Potato Salad

A simple potato salad that can go with any fish, chicken or a meat dish. Lovely to have at a garden party or at a barbecue. Best served chilled.

Potato Salad

You will need;

750g – 1kg of new potatoes
1 medium size red onion and/or a bunch of spring onions approx. 100-125g
1/2 teaspoon of chilli flakes (optional)
1/8 teaspoon of ground cumin 
1/4 teaspoon of salt
Approximately 50g fresh mint
Juice of 1 lemon
3 tablespoons of Extra Virgin Olive Oil
1/4 teaspoon sumak (this is optional). Sumak is a type of seasoning that is used in Mediterranean and Middle Eastern cooking. It has a sharp lemony taste. I wouldn’t worry too much about not using it if you cannot find it.

Boil your potatoes, with or without the skin on (your choice). Personally for this dish I peel my potatoes. Once cooked, drain and leave to one side to cool down .Depending on the size of your potatoes either slice into two, or leave whole if they are small enough.

Slice your onion into little rings, halving them if you wish, (same goes for the spring onions) and place into your serving dish.  When your potatoes have cooled down, add them to the onions with the rest of the ingredients. Gently stir to mix all the flavours together and serve as a side dish.

Introduction to my food

Featured

Welcome to Dine Delight. For the purpose of this site, I have divided my recipes into four categories (so far).

BBQ’s/garden parties;  mostly food that can be eaten with your fingers.
Dinner party food; more time consuming recipes.
Midweek family meals; mainly what your family will eat and enjoy.
Desserts

For those of you who may not have read my ‘About’ section, should know that I love to use food as a means to socialise. One of the biggest social events, my family and I have is our annual barbecue. This garden party is special because we get to share so many of our wonderful Turkish dishes with our friends and family. Now, depending on the numbers of guests we have invited (or not!) I sometime use paper plates. I therefore avoid saucy foods (dips are fine) and grainy foods like rice.

At the end of it all, I am the the one who has to clean up! So I take precautions. There are often children running around and I don’t fancy picking up bits of rice off my lawn for weeks to come. So save the rice for a midweek family meal.

Instead why not try some chicken, beef or lamb kebabs? How about some prawn kebabs with chilli flakes and coriander?  (Have you ever tried some sliced helloumi (hellim) cheese cooked on the barbecue?) Such simple recipes can change your whole party.

Having said that, have you ever thought of dolmas (stuffed bell peppers and vine leaves) as finger food? Such additions beautiful looking dishes can make a wonderful centre piece to you garden party. What about some Tepsi Böregi (pastry with potatoes or any kind of filling). Tepsi means tray, in this case baking tray.

Oh the list can go on… (My mouth is watering as I am writing about these beautiful dishes).

I usually “wow” my guests with the kebabs and dolmas (I have simple guests, you know who you are!) I often include börek as well, and sometimes even some lentil koftes (meatballs, yet in this case with lentils – lentilballs, I suppose) and pogaça (little pasties with filling, I often use feta cheese and dill or parsley).

With the last big barbecue we had, I prepared a separate table for the kids. Now I know my daughter loves Mediterranean food, yet I wasn’t sure if my guest’s children would enjoy it too. So I made some “child friendly” things like fish fingers and pizzas, but all the kids did was take a bite, and leave them on their plates. However they managed to munch their way through the adult selection. Some of the kids liked the vine leave dolmas as well, but not so much the stuffed bell peppers, the adults loved those. Anyway in the end I was left with most of the ready-prepared stuff, and all my homemade food vanished.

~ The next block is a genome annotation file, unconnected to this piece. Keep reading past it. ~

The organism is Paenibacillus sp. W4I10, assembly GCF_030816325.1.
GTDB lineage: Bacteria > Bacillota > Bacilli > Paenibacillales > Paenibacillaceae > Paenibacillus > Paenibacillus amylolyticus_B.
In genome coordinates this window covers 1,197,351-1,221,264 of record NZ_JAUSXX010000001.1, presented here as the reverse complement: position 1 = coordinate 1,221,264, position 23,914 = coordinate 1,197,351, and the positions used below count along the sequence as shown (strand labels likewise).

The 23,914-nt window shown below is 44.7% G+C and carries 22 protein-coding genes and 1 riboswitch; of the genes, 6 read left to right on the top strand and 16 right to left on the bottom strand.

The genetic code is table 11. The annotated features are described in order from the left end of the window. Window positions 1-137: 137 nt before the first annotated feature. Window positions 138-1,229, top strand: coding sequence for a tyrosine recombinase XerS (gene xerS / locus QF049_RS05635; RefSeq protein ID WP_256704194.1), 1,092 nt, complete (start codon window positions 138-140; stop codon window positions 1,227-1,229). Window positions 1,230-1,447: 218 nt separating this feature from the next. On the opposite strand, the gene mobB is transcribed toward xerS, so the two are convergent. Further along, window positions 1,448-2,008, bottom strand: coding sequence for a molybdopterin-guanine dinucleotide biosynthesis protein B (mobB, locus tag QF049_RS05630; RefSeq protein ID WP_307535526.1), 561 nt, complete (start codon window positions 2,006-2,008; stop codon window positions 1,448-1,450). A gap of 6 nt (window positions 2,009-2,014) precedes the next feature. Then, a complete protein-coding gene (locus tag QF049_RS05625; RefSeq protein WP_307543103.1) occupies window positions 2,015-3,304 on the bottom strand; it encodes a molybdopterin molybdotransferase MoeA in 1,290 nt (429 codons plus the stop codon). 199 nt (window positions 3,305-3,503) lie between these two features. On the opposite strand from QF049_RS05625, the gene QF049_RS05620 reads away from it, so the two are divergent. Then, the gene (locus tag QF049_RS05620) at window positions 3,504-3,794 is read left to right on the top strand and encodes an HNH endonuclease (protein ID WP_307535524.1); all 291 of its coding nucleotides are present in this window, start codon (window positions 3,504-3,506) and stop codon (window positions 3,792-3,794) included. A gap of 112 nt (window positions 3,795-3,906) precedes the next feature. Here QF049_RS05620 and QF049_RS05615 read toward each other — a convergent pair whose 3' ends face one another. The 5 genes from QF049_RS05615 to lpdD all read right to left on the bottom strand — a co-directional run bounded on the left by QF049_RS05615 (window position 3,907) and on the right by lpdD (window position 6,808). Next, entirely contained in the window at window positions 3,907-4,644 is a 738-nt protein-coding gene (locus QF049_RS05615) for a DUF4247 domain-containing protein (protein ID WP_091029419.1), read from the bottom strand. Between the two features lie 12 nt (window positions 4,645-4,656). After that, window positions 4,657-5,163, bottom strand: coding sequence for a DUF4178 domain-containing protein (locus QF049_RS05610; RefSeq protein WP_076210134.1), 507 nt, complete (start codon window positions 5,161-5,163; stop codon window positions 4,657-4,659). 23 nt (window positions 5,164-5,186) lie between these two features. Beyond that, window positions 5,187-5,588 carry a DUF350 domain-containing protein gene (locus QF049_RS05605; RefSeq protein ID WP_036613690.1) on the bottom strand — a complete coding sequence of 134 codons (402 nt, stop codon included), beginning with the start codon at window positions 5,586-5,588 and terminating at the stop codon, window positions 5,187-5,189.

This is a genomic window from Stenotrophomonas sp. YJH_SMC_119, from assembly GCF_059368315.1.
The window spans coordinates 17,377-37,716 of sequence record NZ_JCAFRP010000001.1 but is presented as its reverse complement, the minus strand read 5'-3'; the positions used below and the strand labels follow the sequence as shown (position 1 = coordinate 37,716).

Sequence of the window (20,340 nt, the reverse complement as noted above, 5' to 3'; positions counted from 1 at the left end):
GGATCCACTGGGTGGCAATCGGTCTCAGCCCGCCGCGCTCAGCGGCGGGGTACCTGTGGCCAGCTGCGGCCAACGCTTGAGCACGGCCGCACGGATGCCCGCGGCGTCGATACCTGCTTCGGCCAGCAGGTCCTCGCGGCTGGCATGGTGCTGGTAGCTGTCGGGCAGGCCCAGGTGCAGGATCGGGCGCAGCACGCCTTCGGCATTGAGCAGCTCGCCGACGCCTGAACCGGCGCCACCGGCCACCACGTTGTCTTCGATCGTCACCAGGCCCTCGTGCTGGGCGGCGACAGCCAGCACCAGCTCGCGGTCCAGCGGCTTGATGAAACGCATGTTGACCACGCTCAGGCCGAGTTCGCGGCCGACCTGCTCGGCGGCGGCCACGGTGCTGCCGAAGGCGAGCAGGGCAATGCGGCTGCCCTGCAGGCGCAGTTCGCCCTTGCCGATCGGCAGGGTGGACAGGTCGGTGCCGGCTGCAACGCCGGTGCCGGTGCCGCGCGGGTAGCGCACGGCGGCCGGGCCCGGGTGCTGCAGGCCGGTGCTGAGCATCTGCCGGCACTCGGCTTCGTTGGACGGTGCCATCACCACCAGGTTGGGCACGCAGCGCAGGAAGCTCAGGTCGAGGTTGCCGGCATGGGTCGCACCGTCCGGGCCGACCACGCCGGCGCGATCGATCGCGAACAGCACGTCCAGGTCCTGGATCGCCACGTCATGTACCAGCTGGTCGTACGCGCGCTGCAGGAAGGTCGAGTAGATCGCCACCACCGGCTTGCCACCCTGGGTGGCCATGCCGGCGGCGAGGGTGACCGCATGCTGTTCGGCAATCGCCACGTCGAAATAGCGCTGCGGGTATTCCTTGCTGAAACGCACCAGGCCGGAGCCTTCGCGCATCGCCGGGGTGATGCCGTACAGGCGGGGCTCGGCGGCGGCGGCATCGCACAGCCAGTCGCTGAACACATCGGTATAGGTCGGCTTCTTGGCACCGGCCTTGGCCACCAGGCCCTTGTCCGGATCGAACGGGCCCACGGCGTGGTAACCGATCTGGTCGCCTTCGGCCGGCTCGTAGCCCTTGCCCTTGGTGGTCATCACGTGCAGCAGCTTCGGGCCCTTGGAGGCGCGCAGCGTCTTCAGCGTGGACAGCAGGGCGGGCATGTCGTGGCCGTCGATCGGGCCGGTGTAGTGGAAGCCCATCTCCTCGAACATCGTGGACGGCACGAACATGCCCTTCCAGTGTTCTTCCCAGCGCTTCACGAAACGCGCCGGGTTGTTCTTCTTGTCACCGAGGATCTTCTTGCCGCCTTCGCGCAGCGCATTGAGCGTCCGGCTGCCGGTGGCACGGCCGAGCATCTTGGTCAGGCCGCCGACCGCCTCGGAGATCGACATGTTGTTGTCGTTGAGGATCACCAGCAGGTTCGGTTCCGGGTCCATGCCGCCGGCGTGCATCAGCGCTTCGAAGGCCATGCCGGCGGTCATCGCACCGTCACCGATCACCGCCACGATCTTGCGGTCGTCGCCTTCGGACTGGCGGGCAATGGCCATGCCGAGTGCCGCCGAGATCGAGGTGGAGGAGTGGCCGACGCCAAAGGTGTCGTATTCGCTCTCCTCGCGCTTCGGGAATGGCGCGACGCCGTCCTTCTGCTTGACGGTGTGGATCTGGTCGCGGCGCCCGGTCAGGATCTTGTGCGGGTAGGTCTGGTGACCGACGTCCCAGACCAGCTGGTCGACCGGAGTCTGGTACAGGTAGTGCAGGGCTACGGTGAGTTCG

Take it from me, if you do decide to cook any of my recipes, even the children will enjoy them, and your garden party will be talked about for a long time to come.

Please don’t be afraid of all the preparation. If I can do it, believe me so can you. Don’t forget, there’s no pressure, you have plenty of time to prepare your dishes IN ADVANCE. Oh and get your family or friends involved, encourage them to help and be part of the whole process. You’re not on a cooking program, nor are you a Michelin Star Chief, and if you think you are, what are you doing reading this? Remember this is all about YOU being able socialise and host a great party. What’s more enjoying yourself and being proud of your achievements.

Now when you come to reading my recipes, you will find that the herbs and seasoning I use are pretty much the same. I tend to use a lot of paprika and chicken seasoning. Why? Because this is what my family and I like. If you and your family enjoy cumin, or cayenne pepper, then add as much or as little as you wish. I tend not to use rosemary or sage in any of my cooking. This is because Turkish cuisine tends not to include such herbs, (well not very often anyway), and due to this fact I never acquired a taste for either of these herbs, therefore they are absent from my recipes, (as with many traditional Turkish dishes). This of course does not make me right. So if you don’t like something, find an alternative, always bearing in mind that you want your food to be eaten, and if you and your family dislike a certain herb/spice, why include it?

You may also notice that salt, black pepper and chilli is used in moderation or not at all. This is because I have a six year old child who doesn’t like any of the above. If you and your family do, then use as much as you wish. It’s that simple!

So go on…. try a least two or maybe three of my recipes and see what you think and let me know.

Afiyet olsun. (That means bon appetit in Turkish)